# ESc 014

## Lab 4 -- The Money Changer Thursday, April 25, 2002

### Objectives

• To know when to use call-by-value vs. call-by-reference parameters
• To practice using casting

### Introduction

Modern banks have sophisticated machines for taking a lot of loose change (coins) and determining the amount of money in dollars and cents. In this lab, you'll write code that will do the same task.

### Lab summary

You will write two functions in a program designed to ask the user for a certain coin type (penny, nickel, dime, or quarter) and the number of coins the user has of that type. You will then convert that input into dollars and cents and display it.

On blackduck in the "esc014pub" directory is a directory named "lab 4". Transfer this directory to the DesktopAnnex folder on your desktop. Go back to lab 1 if you need a refresher on the instructions.

Inside the "lab 4" folder is the starter code you should begin with named "yourNameHere.cpp". Change the filename to your own name (keep the .cpp extension). The starter code has the main function that you should use. You should NOT alter this code until directed to below. Study the code to understand what's going on. It calls two functions that you need to write.

### The getInput function

This function will take two OUTPUT parameters: the number of coins the user wishes to convert and the coin denomination. The function will simply ask the user to input both of these values. The user will enter the coin denomination as an integer (1 for penny, 5 for nickel, 10 for dime, and 25 for quarter). These values will then be returned via the output parameters.

### The computeDollars function

This function will take the number of coins and the coin denomination as input parameters. It will compute the amount of money as dollars and cents and return it.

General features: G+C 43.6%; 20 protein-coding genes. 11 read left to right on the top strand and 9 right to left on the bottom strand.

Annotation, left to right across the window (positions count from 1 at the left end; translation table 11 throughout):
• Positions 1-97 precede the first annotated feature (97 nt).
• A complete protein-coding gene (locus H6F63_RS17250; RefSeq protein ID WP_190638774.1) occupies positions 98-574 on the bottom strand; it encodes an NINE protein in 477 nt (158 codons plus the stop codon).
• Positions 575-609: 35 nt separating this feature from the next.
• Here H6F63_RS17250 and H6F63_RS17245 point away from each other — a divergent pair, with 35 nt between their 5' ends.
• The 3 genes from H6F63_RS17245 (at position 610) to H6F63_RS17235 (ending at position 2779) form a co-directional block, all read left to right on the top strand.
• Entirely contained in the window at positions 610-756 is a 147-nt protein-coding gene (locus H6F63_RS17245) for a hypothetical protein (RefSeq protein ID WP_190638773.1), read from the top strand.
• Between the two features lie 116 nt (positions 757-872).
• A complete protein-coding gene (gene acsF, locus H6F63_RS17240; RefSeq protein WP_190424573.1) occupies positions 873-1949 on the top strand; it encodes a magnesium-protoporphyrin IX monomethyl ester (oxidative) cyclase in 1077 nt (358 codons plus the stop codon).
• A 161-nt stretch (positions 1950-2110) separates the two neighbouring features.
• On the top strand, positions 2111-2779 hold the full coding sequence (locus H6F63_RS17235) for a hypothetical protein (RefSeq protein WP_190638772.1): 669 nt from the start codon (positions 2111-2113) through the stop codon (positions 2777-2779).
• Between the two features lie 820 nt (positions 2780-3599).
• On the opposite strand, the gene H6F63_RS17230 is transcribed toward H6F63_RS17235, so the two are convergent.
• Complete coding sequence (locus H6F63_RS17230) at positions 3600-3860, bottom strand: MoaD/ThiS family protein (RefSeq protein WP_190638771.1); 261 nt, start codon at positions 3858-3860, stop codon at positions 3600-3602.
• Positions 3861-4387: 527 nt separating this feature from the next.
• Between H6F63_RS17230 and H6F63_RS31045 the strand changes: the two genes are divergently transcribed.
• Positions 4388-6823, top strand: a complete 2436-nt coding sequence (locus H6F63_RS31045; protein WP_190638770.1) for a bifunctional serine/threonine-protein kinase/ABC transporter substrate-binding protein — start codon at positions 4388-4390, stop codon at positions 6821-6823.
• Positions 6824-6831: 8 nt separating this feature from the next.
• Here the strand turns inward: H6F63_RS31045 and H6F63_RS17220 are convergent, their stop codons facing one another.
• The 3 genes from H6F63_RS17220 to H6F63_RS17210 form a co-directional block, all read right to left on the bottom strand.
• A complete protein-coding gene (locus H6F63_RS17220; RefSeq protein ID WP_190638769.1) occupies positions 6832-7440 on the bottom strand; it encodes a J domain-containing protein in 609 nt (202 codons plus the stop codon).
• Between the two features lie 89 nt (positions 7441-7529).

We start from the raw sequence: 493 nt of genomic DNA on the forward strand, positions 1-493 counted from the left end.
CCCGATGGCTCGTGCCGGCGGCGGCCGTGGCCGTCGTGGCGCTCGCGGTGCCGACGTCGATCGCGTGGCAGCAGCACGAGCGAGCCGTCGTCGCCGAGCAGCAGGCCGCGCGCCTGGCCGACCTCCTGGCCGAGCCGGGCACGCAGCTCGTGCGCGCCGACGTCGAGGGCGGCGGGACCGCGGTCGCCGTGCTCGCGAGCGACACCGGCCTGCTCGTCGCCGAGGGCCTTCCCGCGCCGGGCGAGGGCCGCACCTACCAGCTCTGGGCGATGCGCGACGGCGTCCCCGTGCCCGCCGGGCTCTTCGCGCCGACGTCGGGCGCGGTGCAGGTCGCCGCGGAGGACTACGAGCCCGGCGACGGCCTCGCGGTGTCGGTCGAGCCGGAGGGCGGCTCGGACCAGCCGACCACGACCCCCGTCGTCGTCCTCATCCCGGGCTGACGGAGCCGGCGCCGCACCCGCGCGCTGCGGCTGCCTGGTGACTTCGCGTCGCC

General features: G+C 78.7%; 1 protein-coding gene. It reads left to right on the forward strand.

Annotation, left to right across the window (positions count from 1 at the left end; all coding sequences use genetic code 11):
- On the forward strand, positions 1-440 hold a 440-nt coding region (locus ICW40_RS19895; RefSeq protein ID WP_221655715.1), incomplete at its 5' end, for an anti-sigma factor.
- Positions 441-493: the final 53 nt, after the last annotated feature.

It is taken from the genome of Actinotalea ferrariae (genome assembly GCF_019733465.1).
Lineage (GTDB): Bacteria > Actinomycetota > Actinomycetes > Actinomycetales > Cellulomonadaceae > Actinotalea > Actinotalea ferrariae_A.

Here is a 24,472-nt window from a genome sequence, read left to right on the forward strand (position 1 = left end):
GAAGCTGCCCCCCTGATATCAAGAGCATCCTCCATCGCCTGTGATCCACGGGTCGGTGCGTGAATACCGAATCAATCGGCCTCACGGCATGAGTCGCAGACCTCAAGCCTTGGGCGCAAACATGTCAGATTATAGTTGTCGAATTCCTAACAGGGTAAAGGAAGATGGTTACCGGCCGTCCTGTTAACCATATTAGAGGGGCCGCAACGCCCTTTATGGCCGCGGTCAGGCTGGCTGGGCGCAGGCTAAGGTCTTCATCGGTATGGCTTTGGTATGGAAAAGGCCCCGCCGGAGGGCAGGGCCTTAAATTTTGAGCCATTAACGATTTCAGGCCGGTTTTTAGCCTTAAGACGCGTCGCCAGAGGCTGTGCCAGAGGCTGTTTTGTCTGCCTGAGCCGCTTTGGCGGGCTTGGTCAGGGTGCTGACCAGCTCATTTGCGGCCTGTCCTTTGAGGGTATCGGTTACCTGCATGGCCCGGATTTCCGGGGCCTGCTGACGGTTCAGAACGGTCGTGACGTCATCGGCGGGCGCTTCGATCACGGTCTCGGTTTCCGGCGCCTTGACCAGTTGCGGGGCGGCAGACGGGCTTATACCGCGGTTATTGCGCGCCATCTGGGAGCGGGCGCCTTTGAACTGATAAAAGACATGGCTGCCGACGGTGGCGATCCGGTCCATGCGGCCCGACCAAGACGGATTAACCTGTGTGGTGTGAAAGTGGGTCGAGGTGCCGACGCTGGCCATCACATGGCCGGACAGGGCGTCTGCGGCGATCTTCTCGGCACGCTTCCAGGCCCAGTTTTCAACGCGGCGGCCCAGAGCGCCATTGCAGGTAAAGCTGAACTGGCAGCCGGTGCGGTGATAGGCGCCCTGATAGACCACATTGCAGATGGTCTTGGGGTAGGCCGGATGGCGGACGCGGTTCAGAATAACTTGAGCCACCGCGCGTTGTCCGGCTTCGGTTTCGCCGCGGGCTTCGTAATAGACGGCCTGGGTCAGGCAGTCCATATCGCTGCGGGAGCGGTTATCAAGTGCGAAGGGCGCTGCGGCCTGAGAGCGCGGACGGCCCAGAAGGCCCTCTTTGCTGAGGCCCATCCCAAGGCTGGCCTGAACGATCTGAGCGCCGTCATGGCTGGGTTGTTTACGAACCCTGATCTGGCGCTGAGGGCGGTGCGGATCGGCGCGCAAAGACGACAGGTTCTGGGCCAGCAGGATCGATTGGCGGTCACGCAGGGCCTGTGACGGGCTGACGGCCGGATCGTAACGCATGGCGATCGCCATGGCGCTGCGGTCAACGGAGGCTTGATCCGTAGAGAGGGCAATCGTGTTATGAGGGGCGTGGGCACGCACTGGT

Debug your code until it works. Be sure to test your program thoroughly and make sure you paste the results of your tests into your source code!

### A second way to do it

It is possible to get your computeDollars function to work both when it has a return type and when it does not have a return type (i.e. void). You wrote it using one of these two ways above. How would you write it the other way? Write an alternative function for computeDollars called compute2 that will do the same task as computeDollars but would have a return type of void. Don't erase the computeDollars function. Just add the compute2 function to your program. Then, alter the main method to call this new function where appropriate. (Don't erase anything in main. Just comment out what you don't need). Debug your code until it works with your new compute2 function.

### How to turn in this lab

Remember, you will be graded on the correctness of your implementation, neatness, presentation, style of your program code, thoroughness of your testing, and good use of the C++ language. It's important to comment your code where appropriate and to do little things like space things properly, use readable indentation, and also to make sure the overall design and logic of the program are coherent.

Turn in a hard copy of your source code along with the output appended at the bottom as a comment. Then turn in the source code electronically on BlackBoard.